Archive for February, 2013

Are You at Risk for Shingles?

Posted in Health by Publisher, Port Of Harlem Snippets on February 21st, 2013

Childhood diseases can hit adults and when they do, they often strike with a vengeance. Barbara
By Theo Hodge, Jr. MD

Walters learned that this year when doctors discovered that she has chicken pox. “She’d never had it as a child. So now she’s been told to rest, she’s not allowed any visitors — and we’re telling you, Barbara, no scratching!,” said her The View co-host Whoopi Goldberg. After having chicken pox, 83-year-old Walters in now a risk of contracting shingles.

If you have ever had chicken pox, then you are at risk for developing shingles. Varicella zoster virus (VZV) is the virus that causes chicken pox and shingles. Following recovery from chicken pox, the virus becomes dormant in the body. When shingles develop, a rash or blisters appear on the skin, generally on one side of the body. This is a sign that the virus that was asleep in the nerve cells has reactivated and travelled from the nerve out to the skin. Shingles (also known as herpes zoster) can occur in people of all ages and the risk increases as you get older.

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The War of 1812: A Black Bicentennial Perspective

Posted in Uncategorized by Publisher, Port Of Harlem Snippets on February 8th, 2013

By C.R. Gibbs

Blacks with the Americans

At the beginning of the war, there were 1.3 million persons of African descent in the United States, representing 19 percent of the total population. Eighty seven percent of the Black population was enslaved. Thirteen percent was free. The two and a half year conflict between England and the United States began in 1812. No matter how little known or remembered today, the war was a transforming struggle for many Blacks.

Thousands of men, women and children left slavery’s grief in the wake of the British ships they sailed away on to an often arduous, but free future in ports as distant as Trinidad, Nova Scotia and Sierra Leone. Men of African descent in opposing armies warily eyed each other over their gunfights in several of the war’s major battles, including Bladensburg and New Orleans. And throughout America, at all times, Black people sought to exploit the opportunities and inconsistencies of the war for one paramount objective: freedom.

History books tell us that the war had three major causes: the seizure of American vessels trading with France (with whom England was fighting), England’s arming of Native Americans who raided American frontier settlements and England’s forcible taking of thousands of sailors in an act known as “impressment.” (The Impress Service was formed to force sailors to serve on naval vessels — there was no concept of joining the navy as a fixed career path for non-officers at the time.)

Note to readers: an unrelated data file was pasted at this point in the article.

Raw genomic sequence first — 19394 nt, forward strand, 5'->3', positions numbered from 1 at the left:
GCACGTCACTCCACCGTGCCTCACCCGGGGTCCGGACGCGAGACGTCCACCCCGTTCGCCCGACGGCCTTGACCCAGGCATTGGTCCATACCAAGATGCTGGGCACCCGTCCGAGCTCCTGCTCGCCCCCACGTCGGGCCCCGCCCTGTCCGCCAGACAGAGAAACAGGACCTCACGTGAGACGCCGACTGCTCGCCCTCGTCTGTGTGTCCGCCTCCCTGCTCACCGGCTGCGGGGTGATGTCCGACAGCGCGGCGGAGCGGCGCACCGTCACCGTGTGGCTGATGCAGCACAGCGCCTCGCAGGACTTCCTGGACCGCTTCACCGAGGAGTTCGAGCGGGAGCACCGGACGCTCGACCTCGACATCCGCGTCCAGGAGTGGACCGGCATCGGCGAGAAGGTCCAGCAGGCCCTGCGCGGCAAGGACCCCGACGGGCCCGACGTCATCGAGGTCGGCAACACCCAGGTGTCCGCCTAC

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The Way We Were: The Emancipation Proclamation in the DMV

Posted in Praising the Past by Publisher, Port Of Harlem Snippets on February 8th, 2013

By C.R. Gibbs

Unlike much of the northern urban press, major local newspapers, closer to slavery’s heartbeat, were less than enthusiastic about President’s Lincoln’s Emancipation Proclamation.

• The Washington Daily National Intelligencer editorialized “…we expect no good. We shall be only too happy to find that no harm has been done by the present declaration of the Executive.”

• The Washington Star huffed that the proclamation was “void of practical effect.”

• Around the same time, The Talbot County Gazette, on Maryland’s Eastern Shore, bemoaned the fact that the state seemed caught between “abolition and secession” and the disturbing tendency “of negroes in various parts of the state…to leave their masters and take refuge within Army lines.”

• Predictably, the Richmond Whig opined splenetically that Lincoln sought “with a dash of his pen to destroy four thousand millions of our property” and “for the slaves to rise in insurrection.” History tells us that the effect of the document was vastly different in each part of what is today known as the District, Maryland and Virginia (DMV).

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